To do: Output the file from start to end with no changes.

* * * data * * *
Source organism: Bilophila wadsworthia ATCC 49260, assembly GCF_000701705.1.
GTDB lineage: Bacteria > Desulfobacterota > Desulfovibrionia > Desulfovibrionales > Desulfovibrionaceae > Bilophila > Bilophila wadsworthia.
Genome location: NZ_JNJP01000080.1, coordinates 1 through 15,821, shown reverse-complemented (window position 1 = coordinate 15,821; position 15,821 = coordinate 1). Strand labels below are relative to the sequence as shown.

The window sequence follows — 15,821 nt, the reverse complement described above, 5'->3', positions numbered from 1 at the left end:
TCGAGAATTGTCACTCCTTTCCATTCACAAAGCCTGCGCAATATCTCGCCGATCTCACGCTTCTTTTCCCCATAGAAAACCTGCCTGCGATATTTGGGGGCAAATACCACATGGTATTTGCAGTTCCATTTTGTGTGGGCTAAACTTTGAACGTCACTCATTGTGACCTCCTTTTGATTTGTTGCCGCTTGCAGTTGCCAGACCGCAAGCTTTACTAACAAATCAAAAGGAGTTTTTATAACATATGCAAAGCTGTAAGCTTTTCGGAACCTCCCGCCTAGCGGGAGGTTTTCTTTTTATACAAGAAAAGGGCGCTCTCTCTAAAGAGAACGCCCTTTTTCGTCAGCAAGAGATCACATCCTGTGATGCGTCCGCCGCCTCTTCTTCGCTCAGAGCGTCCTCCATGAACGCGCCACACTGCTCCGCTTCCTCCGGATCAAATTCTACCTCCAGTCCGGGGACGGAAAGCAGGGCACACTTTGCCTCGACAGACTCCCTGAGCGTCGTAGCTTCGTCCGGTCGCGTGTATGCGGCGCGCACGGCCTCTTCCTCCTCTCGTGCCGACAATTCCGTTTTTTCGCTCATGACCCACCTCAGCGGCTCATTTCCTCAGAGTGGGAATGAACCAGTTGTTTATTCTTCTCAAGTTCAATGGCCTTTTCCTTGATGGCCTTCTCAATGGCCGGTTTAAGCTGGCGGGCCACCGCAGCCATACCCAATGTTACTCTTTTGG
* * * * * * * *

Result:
Source organism: Bilophila wadsworthia ATCC 49260, assembly GCF_000701705.1.
GTDB lineage: Bacteria > Desulfobacterota > Desulfovibrionia > Desulfovibrionales > Desulfovibrionaceae > Bilophila > Bilophila wadsworthia.
Genome location: NZ_JNJP01000080.1, coordinates 1 through 15,821, shown reverse-complemented (window position 1 = coordinate 15,821; position 15,821 = coordinate 1). Strand labels below are relative to the sequence as shown.

The window sequence follows — 15,821 nt, the reverse complement described above, 5'->3', positions numbered from 1 at the left end:
TCGAGAATTGTCACTCCTTTCCATTCACAAAGCCTGCGCAATATCTCGCCGATCTCACGCTTCTTTTCCCCATAGAAAACCTGCCTGCGATATTTGGGGGCAAATACCACATGGTATTTGCAGTTCCATTTTGTGTGGGCTAAACTTTGAACGTCACTCATTGTGACCTCCTTTTGATTTGTTGCCGCTTGCAGTTGCCAGACCGCAAGCTTTACTAACAAATCAAAAGGAGTTTTTATAACATATGCAAAGCTGTAAGCTTTTCGGAACCTCCCGCCTAGCGGGAGGTTTTCTTTTTATACAAGAAAAGGGCGCTCTCTCTAAAGAGAACGCCCTTTTTCGTCAGCAAGAGATCACATCCTGTGATGCGTCCGCCGCCTCTTCTTCGCTCAGAGCGTCCTCCATGAACGCGCCACACTGCTCCGCTTCCTCCGGATCAAATTCTACCTCCAGTCCGGGGACGGAAAGCAGGGCACACTTTGCCTCGACAGACTCCCTGAGCGTCGTAGCTTCGTCCGGTCGCGTGTATGCGGCGCGCACGGCCTCTTCCTCCTCTCGTGCCGACAATTCCGTTTTTTCGCTCATGACCCACCTCAGCGGCTCATTTCCTCAGAGTGGGAATGAACCAGTTGTTTATTCTTCTCAAGTTCAATGGCCTTTTCCTTGATGGCCTTCTCAATGGCCGGTTTAAGCTGGCGGGCCACCGCAGCCATACCCAATGTTACTCTTTTGG